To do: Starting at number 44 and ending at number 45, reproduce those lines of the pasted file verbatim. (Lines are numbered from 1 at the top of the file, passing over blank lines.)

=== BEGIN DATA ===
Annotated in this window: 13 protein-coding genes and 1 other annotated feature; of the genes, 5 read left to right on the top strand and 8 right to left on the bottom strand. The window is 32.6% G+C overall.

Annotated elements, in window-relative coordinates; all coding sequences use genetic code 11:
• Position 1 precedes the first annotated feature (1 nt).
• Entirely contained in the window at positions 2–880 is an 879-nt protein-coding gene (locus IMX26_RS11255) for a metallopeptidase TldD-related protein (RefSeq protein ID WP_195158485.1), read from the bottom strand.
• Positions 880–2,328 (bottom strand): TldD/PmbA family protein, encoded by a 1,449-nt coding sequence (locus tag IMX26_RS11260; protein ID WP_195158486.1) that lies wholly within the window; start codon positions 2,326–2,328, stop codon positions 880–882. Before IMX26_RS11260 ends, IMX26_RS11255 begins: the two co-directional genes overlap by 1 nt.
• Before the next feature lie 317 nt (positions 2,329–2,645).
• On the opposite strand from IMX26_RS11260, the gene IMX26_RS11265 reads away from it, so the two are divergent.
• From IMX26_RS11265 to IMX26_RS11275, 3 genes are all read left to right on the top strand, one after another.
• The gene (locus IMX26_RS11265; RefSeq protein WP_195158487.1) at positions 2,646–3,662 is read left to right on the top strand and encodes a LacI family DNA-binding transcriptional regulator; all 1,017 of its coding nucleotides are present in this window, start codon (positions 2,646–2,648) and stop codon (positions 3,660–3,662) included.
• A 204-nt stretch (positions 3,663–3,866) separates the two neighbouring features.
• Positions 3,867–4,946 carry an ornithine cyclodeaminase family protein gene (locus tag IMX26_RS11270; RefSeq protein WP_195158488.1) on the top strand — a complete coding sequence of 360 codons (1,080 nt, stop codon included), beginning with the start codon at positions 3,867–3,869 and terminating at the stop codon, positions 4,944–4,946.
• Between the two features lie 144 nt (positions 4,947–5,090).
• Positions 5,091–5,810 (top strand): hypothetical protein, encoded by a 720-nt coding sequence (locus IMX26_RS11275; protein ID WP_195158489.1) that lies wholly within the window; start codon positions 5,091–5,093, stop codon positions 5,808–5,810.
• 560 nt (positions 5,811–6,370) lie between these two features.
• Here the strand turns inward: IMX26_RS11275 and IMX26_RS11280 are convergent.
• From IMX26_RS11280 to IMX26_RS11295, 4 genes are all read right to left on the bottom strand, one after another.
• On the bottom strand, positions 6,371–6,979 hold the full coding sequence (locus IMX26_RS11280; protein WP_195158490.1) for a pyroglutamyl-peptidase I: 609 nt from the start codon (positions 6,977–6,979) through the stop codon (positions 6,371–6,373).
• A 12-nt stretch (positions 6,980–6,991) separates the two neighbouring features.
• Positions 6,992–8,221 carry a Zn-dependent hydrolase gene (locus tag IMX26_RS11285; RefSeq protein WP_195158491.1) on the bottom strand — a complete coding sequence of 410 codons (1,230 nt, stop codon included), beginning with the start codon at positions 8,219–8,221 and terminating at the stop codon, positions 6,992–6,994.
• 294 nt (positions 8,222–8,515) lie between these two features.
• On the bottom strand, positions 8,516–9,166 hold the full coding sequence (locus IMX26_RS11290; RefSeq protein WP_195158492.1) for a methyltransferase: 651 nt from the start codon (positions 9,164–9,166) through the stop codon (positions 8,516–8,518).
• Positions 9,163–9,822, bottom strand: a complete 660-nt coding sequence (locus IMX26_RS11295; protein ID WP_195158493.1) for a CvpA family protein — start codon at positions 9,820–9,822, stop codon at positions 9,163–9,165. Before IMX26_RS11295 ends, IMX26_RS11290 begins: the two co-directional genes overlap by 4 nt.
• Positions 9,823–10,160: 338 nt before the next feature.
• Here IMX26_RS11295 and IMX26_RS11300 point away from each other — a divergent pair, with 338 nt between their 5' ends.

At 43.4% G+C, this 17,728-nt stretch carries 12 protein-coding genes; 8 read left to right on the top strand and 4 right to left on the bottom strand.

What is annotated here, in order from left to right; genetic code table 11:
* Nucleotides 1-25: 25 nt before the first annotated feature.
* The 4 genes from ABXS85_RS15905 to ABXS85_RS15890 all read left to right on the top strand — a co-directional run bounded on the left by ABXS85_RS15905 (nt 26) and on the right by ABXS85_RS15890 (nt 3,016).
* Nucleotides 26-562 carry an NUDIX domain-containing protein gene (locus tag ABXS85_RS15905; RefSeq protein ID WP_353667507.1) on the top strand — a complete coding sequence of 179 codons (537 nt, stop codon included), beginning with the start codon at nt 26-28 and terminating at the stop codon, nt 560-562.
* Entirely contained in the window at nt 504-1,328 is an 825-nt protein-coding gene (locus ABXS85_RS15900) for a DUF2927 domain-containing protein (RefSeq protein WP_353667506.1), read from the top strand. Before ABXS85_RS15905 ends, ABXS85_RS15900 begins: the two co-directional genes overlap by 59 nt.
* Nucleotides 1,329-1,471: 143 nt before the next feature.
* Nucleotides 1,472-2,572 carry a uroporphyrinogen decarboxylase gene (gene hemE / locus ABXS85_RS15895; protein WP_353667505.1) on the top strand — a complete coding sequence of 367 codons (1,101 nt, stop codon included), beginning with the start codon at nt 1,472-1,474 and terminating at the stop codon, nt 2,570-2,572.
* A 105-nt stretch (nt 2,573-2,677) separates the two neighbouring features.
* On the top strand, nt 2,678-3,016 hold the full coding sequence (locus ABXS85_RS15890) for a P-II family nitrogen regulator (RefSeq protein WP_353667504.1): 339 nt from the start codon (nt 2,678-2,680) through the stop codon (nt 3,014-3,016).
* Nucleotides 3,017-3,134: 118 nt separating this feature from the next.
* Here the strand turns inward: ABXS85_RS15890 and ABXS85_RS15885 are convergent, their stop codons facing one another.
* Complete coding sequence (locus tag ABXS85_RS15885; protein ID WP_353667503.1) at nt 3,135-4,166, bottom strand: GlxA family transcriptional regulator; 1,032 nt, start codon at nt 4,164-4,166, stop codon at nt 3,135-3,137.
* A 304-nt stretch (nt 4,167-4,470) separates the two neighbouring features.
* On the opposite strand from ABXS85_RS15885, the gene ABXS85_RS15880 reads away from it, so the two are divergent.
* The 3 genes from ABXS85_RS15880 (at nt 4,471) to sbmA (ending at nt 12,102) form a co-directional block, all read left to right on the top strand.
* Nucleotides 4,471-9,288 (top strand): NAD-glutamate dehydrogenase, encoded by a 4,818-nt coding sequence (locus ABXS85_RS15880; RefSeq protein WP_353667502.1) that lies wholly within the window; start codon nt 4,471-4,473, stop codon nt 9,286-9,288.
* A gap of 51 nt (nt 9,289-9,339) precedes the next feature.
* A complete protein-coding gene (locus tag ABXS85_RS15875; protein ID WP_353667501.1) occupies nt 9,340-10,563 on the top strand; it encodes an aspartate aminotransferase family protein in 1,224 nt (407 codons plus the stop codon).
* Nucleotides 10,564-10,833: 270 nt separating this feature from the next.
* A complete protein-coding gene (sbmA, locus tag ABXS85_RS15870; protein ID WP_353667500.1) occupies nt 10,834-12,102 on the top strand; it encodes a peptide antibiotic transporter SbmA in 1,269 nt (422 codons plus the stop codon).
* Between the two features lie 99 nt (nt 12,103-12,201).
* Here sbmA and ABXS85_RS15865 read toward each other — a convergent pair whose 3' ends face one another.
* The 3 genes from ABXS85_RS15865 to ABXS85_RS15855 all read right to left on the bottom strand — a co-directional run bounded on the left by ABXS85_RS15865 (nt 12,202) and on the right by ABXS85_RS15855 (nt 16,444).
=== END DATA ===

* Nucleotides 10,564-10,833: 270 nt separating this feature from the next.
* A complete protein-coding gene (sbmA, locus tag ABXS85_RS15870; protein ID WP_353667500.1) occupies nt 10,834-12,102 on the top strand; it encodes a peptide antibiotic transporter SbmA in 1,269 nt (422 codons plus the stop codon).